You’ve probably read or seen the alarming reports over the weekend that the government may change the distribution of National Lottery Funds to divert money away from charities to the arts and sport in order to compensate for government cuts in funding. Now CFG represents over 1,300 charities including many arts, sports and heritage organisations – so I don’t have any objections to more funding for these organisations.
However, I do not believe that this should come at the expense of other charitable causes. Big Lottery Fund (BLF) is the largest single grant making body for the charity sector, with over 95% of its funding going to voluntary and community organisations. It is also particularly important for small and medium sized charities. CFG supports the work of NCVO, DSC, ACEVO and others to get the government to reconsider this ill-advised proposal. However we also need to consider the critical role that BLF has in supporting the financial sustainability of the charity sector.
Grant funding has become a precious resource for charities. To a great extent, this has been driven by a reduction in government grant funding over many years - falling from a peak of £6bn in 2003/04 to just over £2bn in 2012/13 – with greater emphasis put instead on contracts or risker forms of financing such as Payment by Results. I don’t object to new sources of funding, but we need to have the right balance of funding for charities.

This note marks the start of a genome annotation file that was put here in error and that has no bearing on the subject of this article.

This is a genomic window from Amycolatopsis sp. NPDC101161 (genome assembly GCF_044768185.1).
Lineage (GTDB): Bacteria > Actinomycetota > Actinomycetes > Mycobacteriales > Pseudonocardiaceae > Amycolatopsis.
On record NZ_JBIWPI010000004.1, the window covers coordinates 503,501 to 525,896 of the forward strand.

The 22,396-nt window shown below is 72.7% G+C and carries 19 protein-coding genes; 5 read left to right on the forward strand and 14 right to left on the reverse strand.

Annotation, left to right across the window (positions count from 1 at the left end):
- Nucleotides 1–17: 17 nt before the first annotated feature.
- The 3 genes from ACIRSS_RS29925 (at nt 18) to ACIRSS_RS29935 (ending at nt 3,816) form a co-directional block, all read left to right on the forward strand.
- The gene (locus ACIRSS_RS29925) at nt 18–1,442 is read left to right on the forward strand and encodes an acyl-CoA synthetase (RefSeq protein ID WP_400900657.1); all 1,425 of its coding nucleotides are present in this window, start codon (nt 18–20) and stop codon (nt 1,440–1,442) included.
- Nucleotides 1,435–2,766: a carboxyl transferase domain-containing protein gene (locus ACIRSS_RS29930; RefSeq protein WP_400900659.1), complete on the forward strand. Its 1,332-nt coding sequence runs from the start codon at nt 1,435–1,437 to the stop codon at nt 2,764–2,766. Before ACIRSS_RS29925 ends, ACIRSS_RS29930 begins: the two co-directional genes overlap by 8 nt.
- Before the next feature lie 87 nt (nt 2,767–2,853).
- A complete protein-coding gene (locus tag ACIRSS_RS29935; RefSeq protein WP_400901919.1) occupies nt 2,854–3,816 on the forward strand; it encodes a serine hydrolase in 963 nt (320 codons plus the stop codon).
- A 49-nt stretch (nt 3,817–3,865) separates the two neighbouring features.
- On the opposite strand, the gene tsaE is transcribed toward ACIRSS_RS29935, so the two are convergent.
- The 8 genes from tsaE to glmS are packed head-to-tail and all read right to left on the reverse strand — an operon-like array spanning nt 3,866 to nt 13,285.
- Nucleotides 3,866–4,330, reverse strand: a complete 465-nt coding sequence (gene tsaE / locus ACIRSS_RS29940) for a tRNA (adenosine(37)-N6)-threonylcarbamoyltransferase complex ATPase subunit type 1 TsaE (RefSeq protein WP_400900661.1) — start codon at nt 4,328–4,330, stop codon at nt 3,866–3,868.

Grants are a key part of the ‘funding mix’ for charities and underpin the financial sustainability of many organisations. They are used by charities to cover core costs and improve their long term financial health through building reserves and investing in their internal capacity.
BLF grant programmes such as Reaching Communities and Awards for All are important forms of funding for many charities. Whilst a cut in BLF funding may not seem large in terms of the government’s overall budget it could have significant damage on the sector’s wider ecosystem. The government depends on charities to deliver services across our communities and so far the sector has had to cope with a fall in government income of over £1.7bn since 2009/10. Reducing funding to strategically important BLF programmes would reduce innovation in the sector, stop new projects and services from continuing as well as fuelling more competition for fewer grant streams, threatening the sustainability of many charities.
Charities are operating in a tough financial environment. The repeated stories over the summer of charities closing are a testament to this. We are already trying to absorb the pressure from government cuts and we are going to see even more announced in the Spending Review. Reduction in BLF grants would be another massive blow to the sector’s finances at a strategically important source. In the midst of so many proposed cuts, Ministers might be tempted to underestimate the impact of this change to Lottery fund redistribution. However, not every pound is worth the same to charities. A pound of grant funding is worth a lot more than other forms during the current time. The government must not ignore the financial sustainability of the sector when making this decision; otherwise, they may come to regret it.
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